Understanding the Dynamics of Domain Registry and Its Impact on Consumers
The management of domain names is not a monopoly, and the coexistence of different players in charge of different extensions, registries, gives users more choice, but also requires communication and differentiation efforts from these registries. ShortDot is the registry that manages niche extensions such as .bond, .icu, .cyou, .cfd and .sbs.
Eshan Pancholi, Vice President, Marketing at ShortDot SA, explains the registry’s role in choosing and promoting gTLDs (generic extensions) and building communities around these products. To create these digital identities, it’s necessary to identify the need for them, activate relays to make them known and respond to users’ needs, so that this feeling of belonging to a community serves their business and helps define their online presence.
How does a registry determine the potential of a new domain extension?
Eshan Pancholi : The process of determining a new domain extension’s success begins with identifying a gap in the market. For instance, .icu (I See You) was launched to resonate with a younger, more internet-savvy audience, offering a fresh alternative to traditional extensions. Similarly, .bond aimed at the finance sector, .cyou at the Gen Z demographic, .cfd (Clothing, Fashion, Design) at the fashion industry, and .sbs (Side by Side) for community and collaborative initiatives.
Market analysis, consumer behavior studies, and trend predictions were crucial in assessing the potential of these TLDs. The key was to identify niches that were not just profitable but also sustainable in the long term.
How does a registry decide whether to add a new extension to a its catalog?
EP : The journey of a new domain extension starts with assessing its viability. The market’s current dynamics, trends, and consumer needs are critical factors. It’s akin to unveiling a new character in a grand play, where each extension must have a distinct personality, resonating with its intended audience. For example, rebranding a domain like .icu to represent ‘I See You’ transformed it from a medical connotation (“intensive care unit”, editor’s note) to a positive, motivational phrase. It’s about creating a domain that’s not just a set of letters but a statement of identity and purpose.
What levers does the registry have at its disposal to promote this new extension?
EP : Launching a new TLD is akin to introducing a new character on a global stage. It requires strategic partnerships and innovative marketing. A crucial aspect is working with registrars, as they are the direct link to end-users. Providing them with compelling marketing assets and encouraging their active participation is key. A targeted marketing campaign that stands out was the takeover of Times Square with digital banners in collaboration with registrar partners. It’s a statement that says, “We’re here, and we’re significant.”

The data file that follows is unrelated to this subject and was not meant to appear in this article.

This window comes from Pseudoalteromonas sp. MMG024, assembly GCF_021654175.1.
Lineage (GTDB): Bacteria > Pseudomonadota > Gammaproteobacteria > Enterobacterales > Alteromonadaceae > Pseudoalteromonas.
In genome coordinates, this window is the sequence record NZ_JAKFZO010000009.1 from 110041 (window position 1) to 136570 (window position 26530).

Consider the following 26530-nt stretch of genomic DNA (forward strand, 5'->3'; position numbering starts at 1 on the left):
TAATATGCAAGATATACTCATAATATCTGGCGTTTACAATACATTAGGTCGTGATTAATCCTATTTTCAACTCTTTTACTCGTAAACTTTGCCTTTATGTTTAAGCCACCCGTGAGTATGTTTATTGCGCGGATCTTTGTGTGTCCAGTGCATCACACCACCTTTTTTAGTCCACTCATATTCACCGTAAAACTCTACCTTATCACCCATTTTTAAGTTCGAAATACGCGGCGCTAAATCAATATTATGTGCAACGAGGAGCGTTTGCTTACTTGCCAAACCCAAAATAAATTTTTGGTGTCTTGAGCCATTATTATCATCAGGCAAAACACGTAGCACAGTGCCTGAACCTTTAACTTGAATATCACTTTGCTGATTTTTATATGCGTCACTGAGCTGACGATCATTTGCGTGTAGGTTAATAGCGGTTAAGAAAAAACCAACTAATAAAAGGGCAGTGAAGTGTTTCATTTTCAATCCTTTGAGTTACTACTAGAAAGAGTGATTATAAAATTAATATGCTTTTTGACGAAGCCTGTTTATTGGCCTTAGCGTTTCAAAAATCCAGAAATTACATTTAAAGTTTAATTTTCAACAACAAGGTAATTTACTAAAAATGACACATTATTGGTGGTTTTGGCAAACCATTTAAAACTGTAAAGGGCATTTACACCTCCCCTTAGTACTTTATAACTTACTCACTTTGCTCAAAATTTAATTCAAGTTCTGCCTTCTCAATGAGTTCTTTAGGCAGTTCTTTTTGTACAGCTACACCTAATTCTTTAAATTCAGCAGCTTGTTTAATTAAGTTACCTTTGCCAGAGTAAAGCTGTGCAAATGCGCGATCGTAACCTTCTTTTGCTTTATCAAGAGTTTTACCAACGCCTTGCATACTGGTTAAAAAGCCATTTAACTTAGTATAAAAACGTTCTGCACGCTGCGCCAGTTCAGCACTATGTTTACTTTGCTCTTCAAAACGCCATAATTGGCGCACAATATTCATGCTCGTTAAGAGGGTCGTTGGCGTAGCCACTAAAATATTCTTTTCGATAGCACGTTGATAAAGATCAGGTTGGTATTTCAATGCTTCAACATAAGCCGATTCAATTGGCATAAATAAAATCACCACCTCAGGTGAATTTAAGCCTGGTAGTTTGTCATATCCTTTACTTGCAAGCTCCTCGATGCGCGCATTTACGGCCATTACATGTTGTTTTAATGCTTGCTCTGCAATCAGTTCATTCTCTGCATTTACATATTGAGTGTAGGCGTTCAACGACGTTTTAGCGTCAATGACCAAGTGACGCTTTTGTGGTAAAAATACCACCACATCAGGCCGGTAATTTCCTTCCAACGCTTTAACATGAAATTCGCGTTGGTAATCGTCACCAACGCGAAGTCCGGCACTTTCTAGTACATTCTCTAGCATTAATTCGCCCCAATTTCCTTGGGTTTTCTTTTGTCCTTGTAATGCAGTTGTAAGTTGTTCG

How do these efforts benefit the user?
EP : Beyond marketing, it’s about building communities. A TLD isn’t just a digital address; it’s a badge of belonging. The success of a TLD significantly depends on the community it builds. For .icu, community building involved engaging with young entrepreneurs and creatives globally. In contrast, .bond focused on establishing a strong presence in finance and investment communities. .cyou leveraged social media platforms to resonate with a younger audience, creating a vibrant, interactive community. .cfd and ”.sbs’ approached community building by collaborating with fashion bloggers and small businesses, respectively, providing platforms for them to connect and grow.
Is the changing digital environment helping to evolve what and how you promote new extensions?
EP : The synergy between social media and influencer marketing has propelled new domain extensions like .cfd and .icu to the forefront. These platforms have enabled domain registries to target specific audiences precisely and effectively. For .cfd, a domain tailored for the fashion and design industry, leveraging influencers like Lee Dahlberg and Mauve has been pivotal. These prominent figures in the fashion world use .cfd for their portfolio sites, serving as powerful endorsements for the domain. Their influence extends beyond personal use; they actively advocate for .cfd within the fashion community, particularly among younger, fashion-centric audiences. This advocacy has boosted the domain’s visibility and solidified its association with the fashion and design industry. Similarly, .icu, an extension aiming to resonate with young entrepreneurs and creatives, has benefited significantly from influencers like MJ Gordon and Amelie. These young female entrepreneurs are using .icu domains for their ventures and actively promoting them across social channels. Their advocacy underscores the domain’s appeal to modern, dynamic online personalities, greatly aiding its growth and acceptance.
A registry’s work is not just about selling to registrars available domain names. It’s also about building some communities and the identities it helps to forge. From strategic rebranding to innovative marketing campaigns, a registry’s work is both creative and strategic, striving to add value to products for registrars and users. A domain name is more than just a web address; it’s an important part of a person’s digital identity and a means of communicating autonomously with the whole world.
Eshan Pancholi is the Vice President of Marketing at ShortDot SA, the registry that owns and operates leading new domain extensions such as .icu, .bond, .cyou, .cfd, and .sbs. Eshan is also on the founding team of WebUnited and leads marketing at NameBlock.